“We just wanted to make sure that we never forget what he did and honor the sacrifice he made along with all those first responders,” said Siller, the chairman and CEO of the foundation, as he walked shoulder-to-shoulder with first responders when speaking with Sporting News on the phone. “A friend of his, Billy Codd, called me up and said: ‘Frank, how about if we have a run?’ And, I thought he meant a run in Clove Lakes Park on Staten Island (New York) or something like that. I said, ‘Billy, I really want to do something unique. Steven did something so unique.’ … He goes: ‘No, no, no, not a run through a park, do the same run that Stephen did through the tunnel.’ And I was so overcome with emotion when he said that because you know when you know the thing, the perfect thing to do, and it was just, it was a no brainer.”


Since 2002, on a Sunday in September, as the weather chills and the leaves begin to fall, runners gather in the Ikea parking lot in Brooklyn, New York. They mill around in anticipation of what is to come: five kilometers of running and/or walking through the Hugh L. Carey Tunnel, through Lower Manhattan’s Battery Park City and ending at the corners of West and Murray Streets.

Some of the runners and walkers are wearing the Tunnel to Towers t-shirt designated for that year’s run. Others are wearing shirts that remember the fallen. In all, there are 2,500 West Point cadets running in cadence. NYPD recruits, military members, first responders, New Yorkers and others take their place among the firefighters, from all over, wearing different amounts of their firefighting gear — just like Stephen.

“Never in a million years did we think we were going do any of this stuff that we do. We’re just a very simple family that wanted to honor our brother and honor all those who died on 9/11,” said Siller, who had to meet with multiple government officials to get the permit back in 2002 to close the tunnel for the run, which was not an easy feat.

“To grow it to this point, if we just did that run itself would have been more than enough, to be quite frank with you, because it’s just a beautiful event.”

(Courtesy Jackie Spiegel)

An event that started with 1,500 participants in 2002 has blossomed to an expected 30,000 in 2021. The run is not easy. Most of it is through the tunnel where the air feels heavy and dense. It’s a downhill slope — which tricks you into thinking it’ll be a piece of cake jog — until you look up and see hill after hill after hill to get out.

After almost three kilometers, the light at the end of the tunnel is in front of you. The sweat weighs on you as heavy as the reason you’re there. With every foot strike, you remember why. With every rhythmic breath, you remember why.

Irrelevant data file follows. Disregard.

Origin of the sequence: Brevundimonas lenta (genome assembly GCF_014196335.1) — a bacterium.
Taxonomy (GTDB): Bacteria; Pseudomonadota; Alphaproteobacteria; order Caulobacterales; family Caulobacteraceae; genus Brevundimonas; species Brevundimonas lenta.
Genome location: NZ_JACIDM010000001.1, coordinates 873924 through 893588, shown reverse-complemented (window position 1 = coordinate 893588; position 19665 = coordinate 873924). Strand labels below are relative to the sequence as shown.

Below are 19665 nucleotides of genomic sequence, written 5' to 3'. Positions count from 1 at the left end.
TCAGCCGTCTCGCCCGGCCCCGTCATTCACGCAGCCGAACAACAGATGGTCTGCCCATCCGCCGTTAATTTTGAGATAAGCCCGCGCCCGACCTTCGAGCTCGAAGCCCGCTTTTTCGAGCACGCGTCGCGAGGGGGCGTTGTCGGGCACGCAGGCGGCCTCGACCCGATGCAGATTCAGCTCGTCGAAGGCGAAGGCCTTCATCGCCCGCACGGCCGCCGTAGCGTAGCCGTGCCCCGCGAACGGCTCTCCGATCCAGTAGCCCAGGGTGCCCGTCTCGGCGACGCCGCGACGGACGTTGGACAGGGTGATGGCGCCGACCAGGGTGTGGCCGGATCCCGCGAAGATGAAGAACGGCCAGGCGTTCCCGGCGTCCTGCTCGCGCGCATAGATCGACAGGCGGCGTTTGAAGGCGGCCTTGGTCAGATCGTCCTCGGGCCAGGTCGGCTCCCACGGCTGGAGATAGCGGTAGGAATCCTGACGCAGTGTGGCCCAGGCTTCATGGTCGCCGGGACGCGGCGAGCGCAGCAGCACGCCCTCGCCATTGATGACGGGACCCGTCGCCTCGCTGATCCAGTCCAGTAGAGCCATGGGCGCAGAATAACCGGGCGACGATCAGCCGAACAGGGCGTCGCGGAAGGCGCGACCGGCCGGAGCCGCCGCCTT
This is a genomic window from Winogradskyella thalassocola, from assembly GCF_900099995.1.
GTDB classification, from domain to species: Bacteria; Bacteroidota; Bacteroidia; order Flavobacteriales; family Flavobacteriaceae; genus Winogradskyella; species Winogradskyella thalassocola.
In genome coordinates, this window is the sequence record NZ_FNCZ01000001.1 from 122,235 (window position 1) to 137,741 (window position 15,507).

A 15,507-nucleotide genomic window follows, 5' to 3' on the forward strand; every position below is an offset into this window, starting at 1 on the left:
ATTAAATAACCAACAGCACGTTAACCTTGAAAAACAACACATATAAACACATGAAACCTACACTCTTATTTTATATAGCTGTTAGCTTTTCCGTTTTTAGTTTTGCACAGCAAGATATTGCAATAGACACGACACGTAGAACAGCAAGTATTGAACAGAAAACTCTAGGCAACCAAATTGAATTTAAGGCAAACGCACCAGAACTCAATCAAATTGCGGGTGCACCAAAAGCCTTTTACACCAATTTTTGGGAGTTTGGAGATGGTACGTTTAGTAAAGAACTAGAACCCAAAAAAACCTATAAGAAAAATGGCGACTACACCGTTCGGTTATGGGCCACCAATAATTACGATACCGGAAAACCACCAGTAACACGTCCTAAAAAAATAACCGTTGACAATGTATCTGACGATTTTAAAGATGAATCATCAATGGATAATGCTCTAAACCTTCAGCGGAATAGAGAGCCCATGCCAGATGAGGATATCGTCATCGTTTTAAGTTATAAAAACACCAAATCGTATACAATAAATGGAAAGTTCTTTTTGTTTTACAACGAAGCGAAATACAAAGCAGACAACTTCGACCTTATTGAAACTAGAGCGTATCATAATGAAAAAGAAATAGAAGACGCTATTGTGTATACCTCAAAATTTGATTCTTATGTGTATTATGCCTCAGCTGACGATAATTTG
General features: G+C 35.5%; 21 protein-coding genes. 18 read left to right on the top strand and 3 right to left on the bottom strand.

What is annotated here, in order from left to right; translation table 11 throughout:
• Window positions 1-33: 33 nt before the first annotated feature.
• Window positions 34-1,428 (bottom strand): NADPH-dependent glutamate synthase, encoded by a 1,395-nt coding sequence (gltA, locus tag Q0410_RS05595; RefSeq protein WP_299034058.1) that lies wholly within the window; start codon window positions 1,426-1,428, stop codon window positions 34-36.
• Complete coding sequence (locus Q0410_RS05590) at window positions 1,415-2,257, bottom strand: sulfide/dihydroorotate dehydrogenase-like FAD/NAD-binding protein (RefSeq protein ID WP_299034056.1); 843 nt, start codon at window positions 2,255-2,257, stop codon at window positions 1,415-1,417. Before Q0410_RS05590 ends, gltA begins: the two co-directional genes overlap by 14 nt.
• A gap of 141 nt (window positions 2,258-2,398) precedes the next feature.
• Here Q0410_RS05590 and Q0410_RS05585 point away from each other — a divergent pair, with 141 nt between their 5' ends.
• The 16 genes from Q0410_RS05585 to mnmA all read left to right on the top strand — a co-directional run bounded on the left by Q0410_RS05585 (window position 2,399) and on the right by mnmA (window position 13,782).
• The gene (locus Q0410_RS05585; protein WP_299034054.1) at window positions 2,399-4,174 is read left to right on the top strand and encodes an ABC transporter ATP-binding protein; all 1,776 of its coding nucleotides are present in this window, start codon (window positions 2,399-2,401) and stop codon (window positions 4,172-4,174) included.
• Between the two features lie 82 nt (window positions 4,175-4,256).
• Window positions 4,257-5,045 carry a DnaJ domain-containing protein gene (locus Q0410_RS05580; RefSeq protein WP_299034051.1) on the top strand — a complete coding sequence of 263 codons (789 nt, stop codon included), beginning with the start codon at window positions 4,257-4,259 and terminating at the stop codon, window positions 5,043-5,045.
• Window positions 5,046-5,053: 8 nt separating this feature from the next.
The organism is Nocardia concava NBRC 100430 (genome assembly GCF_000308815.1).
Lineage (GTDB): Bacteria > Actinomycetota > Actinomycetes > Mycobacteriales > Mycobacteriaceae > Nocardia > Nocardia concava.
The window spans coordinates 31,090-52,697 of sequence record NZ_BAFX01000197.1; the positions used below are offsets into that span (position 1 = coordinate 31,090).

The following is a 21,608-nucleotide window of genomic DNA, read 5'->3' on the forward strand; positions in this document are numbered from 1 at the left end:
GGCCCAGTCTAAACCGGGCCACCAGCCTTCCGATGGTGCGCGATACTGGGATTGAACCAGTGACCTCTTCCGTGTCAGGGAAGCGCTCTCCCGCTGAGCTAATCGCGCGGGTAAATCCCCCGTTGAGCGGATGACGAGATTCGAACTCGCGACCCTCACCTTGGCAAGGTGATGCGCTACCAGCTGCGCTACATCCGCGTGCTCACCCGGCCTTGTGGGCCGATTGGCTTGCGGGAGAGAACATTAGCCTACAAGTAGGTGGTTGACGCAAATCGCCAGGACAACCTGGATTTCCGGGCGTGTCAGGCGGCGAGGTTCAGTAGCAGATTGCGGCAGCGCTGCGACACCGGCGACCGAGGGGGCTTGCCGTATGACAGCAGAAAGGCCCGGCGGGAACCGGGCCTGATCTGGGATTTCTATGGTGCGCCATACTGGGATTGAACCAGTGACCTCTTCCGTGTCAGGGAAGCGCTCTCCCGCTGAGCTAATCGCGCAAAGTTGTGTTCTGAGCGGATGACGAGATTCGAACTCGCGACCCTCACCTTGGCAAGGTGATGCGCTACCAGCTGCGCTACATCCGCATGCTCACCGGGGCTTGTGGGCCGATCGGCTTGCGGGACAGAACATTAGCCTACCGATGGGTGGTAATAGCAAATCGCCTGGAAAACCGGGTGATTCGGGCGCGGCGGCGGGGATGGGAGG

One foot in front of the other, just like he did, carries you past the names and faces; Of the 343 firefighters, the 37 Port Authority cops, the 23 NYPD officers, the eight EMTs and paramedics, the three court officers, the FBI, CIA and Secret Service agents and the countless others who have passed since due to their work at Ground Zero. One banner per person. A reminder of why that wraps from the exit of the Hugh L. Carey Tunnel, up and around the slope and spills out onto the West Side Highway leading you to where time stopped. One banner per person that goes on for far too long. 

You remember why you’re there. One foot in front of the other keeps you going. You remember the past and a future that assists the families of those who sacrificed it all. There’s an invisible string connecting everyone; it’s not just about the 5K, it’s about community. It’s about the greater good and giving back. As Frank told Sporting News: “It’s not a race; It’s to bring people together.”

And the foundation is just getting started.

“This is not ending at 20 years; this is never going to end. The need will always be there, therefore, yes, it’s a great legacy. Stephen will always be known as a firefighter that ran through the tunnel and he’s just symbolic of the great heroism of that day. We’re so proud and we’re doing this work, we’re proud of it to do it in his memory and his honor.”

“He created (the foundation) by what he did. We just loved him so much, we just follow through on his great act… He came out the other side of the tunnel to save people. We’ve come out the other side of the tunnel as a family to help people in his honor and honor all those who perished that day and it’s that simple.”

Original source here

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About the Author

Anthony Barnett
Anthony is the author of the Science & Technology section of ANH.